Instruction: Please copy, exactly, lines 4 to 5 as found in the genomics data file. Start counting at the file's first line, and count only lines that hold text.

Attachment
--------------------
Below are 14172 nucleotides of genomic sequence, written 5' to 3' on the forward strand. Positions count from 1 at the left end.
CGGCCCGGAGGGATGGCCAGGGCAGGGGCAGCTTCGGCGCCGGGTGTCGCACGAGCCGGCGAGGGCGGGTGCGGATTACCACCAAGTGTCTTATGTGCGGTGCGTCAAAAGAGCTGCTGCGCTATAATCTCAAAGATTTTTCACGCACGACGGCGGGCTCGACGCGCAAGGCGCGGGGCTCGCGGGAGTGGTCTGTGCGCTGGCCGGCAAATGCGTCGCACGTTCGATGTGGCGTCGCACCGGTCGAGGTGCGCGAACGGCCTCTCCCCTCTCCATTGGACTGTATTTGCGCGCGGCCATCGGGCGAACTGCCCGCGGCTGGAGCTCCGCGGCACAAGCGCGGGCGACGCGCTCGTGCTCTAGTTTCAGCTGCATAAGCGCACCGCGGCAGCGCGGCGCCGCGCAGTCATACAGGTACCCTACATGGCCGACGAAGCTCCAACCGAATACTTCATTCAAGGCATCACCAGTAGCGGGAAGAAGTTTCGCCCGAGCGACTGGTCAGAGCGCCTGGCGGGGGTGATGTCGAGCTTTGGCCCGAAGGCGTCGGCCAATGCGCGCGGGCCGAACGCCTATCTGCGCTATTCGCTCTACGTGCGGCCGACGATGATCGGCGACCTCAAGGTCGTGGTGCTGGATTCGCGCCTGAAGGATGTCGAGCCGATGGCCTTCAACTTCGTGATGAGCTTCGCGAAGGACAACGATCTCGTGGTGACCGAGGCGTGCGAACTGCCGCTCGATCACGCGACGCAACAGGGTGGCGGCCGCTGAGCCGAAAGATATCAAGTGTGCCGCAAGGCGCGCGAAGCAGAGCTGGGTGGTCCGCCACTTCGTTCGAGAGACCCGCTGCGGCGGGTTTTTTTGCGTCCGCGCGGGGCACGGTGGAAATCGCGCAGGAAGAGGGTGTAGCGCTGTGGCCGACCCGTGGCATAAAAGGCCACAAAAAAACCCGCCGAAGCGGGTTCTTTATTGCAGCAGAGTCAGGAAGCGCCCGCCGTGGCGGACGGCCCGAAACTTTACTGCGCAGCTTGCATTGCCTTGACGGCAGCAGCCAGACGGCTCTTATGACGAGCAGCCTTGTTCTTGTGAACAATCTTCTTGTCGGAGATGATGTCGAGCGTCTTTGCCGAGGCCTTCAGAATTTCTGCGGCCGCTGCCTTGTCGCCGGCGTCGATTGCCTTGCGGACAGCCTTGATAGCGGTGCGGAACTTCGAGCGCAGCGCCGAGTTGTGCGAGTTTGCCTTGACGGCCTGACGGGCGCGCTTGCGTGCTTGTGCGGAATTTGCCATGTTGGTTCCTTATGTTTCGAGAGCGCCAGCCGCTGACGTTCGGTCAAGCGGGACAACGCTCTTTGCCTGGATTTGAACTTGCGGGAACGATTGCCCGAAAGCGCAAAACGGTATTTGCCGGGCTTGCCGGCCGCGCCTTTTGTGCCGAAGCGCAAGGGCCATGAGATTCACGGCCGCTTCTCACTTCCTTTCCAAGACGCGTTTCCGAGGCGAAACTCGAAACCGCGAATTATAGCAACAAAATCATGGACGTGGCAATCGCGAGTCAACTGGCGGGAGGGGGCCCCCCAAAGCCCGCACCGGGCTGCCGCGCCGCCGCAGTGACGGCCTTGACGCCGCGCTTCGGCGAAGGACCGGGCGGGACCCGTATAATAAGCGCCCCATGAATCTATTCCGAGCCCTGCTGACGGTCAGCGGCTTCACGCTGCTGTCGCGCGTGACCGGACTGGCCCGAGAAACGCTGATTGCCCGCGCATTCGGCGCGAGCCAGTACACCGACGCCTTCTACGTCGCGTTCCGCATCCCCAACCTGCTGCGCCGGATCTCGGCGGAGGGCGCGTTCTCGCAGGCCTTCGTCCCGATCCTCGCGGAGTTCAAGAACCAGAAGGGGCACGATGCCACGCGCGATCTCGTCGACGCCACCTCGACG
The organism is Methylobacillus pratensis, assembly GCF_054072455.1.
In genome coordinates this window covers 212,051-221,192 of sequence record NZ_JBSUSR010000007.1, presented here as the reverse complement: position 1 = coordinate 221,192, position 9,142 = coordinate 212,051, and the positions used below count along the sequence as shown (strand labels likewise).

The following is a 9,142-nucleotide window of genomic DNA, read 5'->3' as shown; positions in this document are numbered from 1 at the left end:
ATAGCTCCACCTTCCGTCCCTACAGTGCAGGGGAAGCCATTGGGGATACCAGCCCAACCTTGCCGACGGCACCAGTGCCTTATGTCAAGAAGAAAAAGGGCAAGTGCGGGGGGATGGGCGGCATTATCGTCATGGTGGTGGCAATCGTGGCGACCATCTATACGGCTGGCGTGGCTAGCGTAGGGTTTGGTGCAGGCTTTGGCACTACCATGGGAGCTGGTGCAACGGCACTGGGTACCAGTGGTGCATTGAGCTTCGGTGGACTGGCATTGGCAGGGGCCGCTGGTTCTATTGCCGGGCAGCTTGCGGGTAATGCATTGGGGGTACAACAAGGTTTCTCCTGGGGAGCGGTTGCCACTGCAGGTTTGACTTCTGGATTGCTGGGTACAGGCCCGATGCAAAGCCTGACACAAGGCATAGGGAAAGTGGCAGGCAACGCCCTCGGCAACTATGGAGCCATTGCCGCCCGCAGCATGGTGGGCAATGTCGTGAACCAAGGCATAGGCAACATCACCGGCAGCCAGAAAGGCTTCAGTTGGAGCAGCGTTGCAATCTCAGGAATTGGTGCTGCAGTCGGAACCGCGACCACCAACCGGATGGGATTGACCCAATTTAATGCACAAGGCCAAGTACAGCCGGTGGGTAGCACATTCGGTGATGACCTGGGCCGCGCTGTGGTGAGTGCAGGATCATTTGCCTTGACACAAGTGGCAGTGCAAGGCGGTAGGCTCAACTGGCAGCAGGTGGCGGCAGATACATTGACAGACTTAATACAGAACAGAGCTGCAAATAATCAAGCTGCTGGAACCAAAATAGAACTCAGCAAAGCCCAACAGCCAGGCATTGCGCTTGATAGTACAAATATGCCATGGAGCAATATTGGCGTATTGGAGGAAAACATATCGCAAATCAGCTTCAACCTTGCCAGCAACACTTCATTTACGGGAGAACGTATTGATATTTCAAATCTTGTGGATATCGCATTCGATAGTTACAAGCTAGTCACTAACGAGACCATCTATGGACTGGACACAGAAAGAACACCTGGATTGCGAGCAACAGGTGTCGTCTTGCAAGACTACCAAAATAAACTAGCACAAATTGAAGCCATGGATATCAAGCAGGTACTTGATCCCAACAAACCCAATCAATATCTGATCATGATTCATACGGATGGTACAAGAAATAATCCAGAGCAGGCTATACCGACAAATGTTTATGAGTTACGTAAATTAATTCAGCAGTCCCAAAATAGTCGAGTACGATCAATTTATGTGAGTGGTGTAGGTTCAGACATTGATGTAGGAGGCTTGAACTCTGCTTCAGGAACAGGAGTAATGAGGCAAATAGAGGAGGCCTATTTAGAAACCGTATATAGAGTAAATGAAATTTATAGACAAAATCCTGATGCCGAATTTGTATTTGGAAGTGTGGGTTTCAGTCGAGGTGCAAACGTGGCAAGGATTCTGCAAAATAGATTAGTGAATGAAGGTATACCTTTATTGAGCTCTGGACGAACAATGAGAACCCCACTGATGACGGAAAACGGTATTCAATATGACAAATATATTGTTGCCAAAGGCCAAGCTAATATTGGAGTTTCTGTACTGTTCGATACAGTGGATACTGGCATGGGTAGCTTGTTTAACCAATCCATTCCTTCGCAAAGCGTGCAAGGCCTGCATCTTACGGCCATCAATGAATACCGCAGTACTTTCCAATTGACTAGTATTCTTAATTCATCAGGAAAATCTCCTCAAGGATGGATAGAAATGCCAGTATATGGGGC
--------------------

In genome coordinates this window covers 212,051-221,192 of sequence record NZ_JBSUSR010000007.1, presented here as the reverse complement: position 1 = coordinate 221,192, position 9,142 = coordinate 212,051, and the positions used below count along the sequence as shown (strand labels likewise).

The following is a 9,142-nucleotide window of genomic DNA, read 5'->3' as shown; positions in this document are numbered from 1 at the left end: